Wednesday, December 31, 2014

Dr Seuss sounds pleasing, Even when you're Chinesing

I grew up on Seuss
I read him a lot
And though I'm a grown-up
I still think he's hot!

If I Ran the Zoo
And then: Hop on Pop
Horton Hears a Who
Ten Apples up on Top

One Fish Two Fish
The Cat in the Hat
Red Fish Blue Fish
So many classics like that.

You can read Wikipedia
With relative ease
About the Doc's background
In English / Chinese

But that got me thinking
How I could fit it in
To translate his titles
Into pure Mandarin

So with some quick searching
I found this and that
And have copied it down here
Now give me a pat

You can read them quite quickly
Without paying much heed
Or copy-and-paste them
Into flashcards you'll need

Whatever you choose
Remember you are the one
You just cannot lose
When you make Mandarin fun.

 .  .  .  .

Some Translations

Dr Seuss
苏斯博士 (simplified)
蘇斯博士 (traditional)
sūsī bó​shì (pinyin)
Note: The first part is clearly an attempt to transliterate his name, and the second (博士) means doctor or PhD

Cat in the Hat
dài gāo mào de māo
Note: The literal Chinese translation is a little different: 'the cat that wears the tall hat' (and how coincidental that  and  sound the same :)

Green Eggs & Ham
lǜ jīdàn hé huǒtuǐ
Note: Literally translated. Green. Eggs. And. Ham.

If I Ran the Circus
rúguǒ wǒ lái jīngyíng mǎxìtuán
Note: And now I know the word for circus :)

One Fish Two Fish, Red Fish Blue Fish
一条鱼 两条鱼 红色的鱼 蓝色的鱼
一條魚 兩條魚 紅色的魚 藍色的魚
yī tiáo yú liǎng tiáo yú hóngsè de yú lánsè yú
Note: Measure words really make a hash out of this!

Other posts
While searching for the Chinese names of his books, I found some other internet articles / blogposts, for those who might be interested ...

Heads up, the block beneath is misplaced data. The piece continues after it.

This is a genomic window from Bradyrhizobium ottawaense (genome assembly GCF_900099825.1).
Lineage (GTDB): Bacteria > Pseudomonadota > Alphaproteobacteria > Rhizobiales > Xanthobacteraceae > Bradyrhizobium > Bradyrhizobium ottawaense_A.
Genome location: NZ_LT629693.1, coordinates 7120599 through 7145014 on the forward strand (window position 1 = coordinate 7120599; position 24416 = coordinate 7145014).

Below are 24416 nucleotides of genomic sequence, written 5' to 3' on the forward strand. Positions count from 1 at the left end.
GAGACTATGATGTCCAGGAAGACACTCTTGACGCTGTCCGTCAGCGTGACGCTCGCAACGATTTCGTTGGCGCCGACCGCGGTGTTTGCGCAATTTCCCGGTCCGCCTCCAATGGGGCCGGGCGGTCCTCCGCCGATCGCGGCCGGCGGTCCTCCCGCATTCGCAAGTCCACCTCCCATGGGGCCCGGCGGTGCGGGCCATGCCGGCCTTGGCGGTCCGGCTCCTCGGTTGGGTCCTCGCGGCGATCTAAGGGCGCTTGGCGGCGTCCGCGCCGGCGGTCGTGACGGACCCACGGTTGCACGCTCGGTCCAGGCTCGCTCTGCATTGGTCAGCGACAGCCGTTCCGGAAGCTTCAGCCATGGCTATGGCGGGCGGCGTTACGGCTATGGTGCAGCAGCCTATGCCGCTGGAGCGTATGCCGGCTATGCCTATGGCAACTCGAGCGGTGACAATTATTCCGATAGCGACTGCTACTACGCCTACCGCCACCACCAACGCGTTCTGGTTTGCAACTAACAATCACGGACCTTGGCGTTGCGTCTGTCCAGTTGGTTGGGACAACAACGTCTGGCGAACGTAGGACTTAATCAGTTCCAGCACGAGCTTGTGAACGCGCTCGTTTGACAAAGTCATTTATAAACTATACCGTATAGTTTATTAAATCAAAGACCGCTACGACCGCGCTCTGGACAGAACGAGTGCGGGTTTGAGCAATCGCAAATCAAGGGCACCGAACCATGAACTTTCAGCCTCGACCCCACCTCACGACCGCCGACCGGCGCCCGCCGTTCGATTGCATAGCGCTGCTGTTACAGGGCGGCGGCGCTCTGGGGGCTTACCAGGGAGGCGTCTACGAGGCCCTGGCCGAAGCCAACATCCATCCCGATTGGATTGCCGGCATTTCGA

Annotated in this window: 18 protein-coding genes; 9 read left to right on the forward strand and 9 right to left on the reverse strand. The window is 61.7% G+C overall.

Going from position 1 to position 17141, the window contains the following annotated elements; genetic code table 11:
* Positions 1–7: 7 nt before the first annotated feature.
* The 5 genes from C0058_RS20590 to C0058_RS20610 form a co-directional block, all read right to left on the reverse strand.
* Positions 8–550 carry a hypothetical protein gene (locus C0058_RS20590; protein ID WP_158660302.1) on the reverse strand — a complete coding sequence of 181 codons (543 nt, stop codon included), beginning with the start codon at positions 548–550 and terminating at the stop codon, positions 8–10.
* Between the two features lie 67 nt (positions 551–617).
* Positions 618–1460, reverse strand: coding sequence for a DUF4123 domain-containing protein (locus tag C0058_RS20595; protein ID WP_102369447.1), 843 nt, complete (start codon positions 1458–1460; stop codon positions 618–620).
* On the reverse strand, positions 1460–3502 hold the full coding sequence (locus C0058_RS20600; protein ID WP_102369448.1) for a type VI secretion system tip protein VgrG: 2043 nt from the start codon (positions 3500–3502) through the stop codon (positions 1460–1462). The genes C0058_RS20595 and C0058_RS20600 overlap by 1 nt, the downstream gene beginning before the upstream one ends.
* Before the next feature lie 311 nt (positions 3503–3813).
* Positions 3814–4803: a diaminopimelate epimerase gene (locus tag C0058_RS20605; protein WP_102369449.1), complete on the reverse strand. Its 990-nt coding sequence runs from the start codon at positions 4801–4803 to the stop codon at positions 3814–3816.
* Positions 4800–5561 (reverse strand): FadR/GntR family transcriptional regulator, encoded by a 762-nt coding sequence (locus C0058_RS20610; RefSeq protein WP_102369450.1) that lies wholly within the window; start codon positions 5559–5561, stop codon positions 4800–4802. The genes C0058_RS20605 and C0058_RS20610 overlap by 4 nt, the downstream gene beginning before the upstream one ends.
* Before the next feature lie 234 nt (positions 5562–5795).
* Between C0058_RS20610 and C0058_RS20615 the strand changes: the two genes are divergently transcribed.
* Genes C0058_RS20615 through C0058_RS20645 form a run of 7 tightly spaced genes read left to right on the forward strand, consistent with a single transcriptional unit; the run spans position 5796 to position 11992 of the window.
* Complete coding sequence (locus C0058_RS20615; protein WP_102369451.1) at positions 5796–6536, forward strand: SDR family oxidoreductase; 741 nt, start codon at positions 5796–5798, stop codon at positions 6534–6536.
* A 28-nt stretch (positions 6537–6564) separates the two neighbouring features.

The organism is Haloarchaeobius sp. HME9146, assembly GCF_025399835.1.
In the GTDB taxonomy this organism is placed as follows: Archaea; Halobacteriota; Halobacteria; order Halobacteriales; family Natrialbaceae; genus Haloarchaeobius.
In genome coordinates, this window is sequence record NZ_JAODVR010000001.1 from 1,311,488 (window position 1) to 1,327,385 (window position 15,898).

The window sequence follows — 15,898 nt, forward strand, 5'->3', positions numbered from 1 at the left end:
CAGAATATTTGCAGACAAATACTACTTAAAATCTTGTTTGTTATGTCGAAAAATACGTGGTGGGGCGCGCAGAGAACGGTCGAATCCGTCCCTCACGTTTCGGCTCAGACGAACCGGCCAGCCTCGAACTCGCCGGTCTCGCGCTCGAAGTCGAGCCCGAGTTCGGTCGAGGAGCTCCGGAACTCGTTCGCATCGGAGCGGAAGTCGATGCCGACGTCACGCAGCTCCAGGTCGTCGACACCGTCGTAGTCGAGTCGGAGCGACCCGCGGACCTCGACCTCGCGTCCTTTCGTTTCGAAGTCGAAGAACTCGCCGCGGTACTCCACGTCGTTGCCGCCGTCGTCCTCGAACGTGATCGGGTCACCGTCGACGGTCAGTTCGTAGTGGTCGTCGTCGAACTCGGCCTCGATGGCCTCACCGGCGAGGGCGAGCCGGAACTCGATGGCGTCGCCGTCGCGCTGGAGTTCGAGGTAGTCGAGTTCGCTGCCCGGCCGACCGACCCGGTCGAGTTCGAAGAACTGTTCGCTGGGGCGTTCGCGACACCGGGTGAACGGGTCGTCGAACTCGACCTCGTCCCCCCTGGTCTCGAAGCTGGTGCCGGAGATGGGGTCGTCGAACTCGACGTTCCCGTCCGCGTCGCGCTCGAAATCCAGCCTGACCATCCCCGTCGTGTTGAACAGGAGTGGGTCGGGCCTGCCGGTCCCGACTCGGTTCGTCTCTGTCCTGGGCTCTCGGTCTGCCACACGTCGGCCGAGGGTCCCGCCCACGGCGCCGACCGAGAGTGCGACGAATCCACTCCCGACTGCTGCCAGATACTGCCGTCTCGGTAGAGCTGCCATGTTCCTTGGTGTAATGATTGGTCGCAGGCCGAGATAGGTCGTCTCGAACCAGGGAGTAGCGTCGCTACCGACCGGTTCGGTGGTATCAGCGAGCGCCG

This last link has a long list of his books, including Chinese book names - certainly much longer than my list above.

Bookmark this post. For reference. And stuff.

Tuesday, December 30, 2014

Flashcards - the full collection of articles

It was back in 2011 that I wrote my first post dedicated to the use of flashcards for learning Chinese, entitled "Flashcards: Just do it". And this remains my strong recommendation for anyone who isn't yet an "advanced" student of Chinese (or any language you might be learning).

Since then, I have written a number of posts dedicated to the use of flashcards, and this article brings all such posts together into a full compilation - to make it easier for you to find them all ...

The above articles are specifically about flashcards, and the number of articles will grow over time. I make many other references to flashcards in articles, especially those in the Heisig series, as well as in terms of 'dragon tattoo' posts and 'Charlie Brown' posts and 'flexible' posts and 'snake' posts and 'boat' posts and 'horse' posts (and many others) where I include sentences that can easily be copied-and-pasted into your own home-grown flashcard pack.

And for those who are wondering, I have been using the Anki flashcard software (originally on Windows, then Mac, now mainly on iOS) - it's fantastic software, for many many reasons.

And, just to make my point clear, there is one post you really should read: Flashcards: just do it!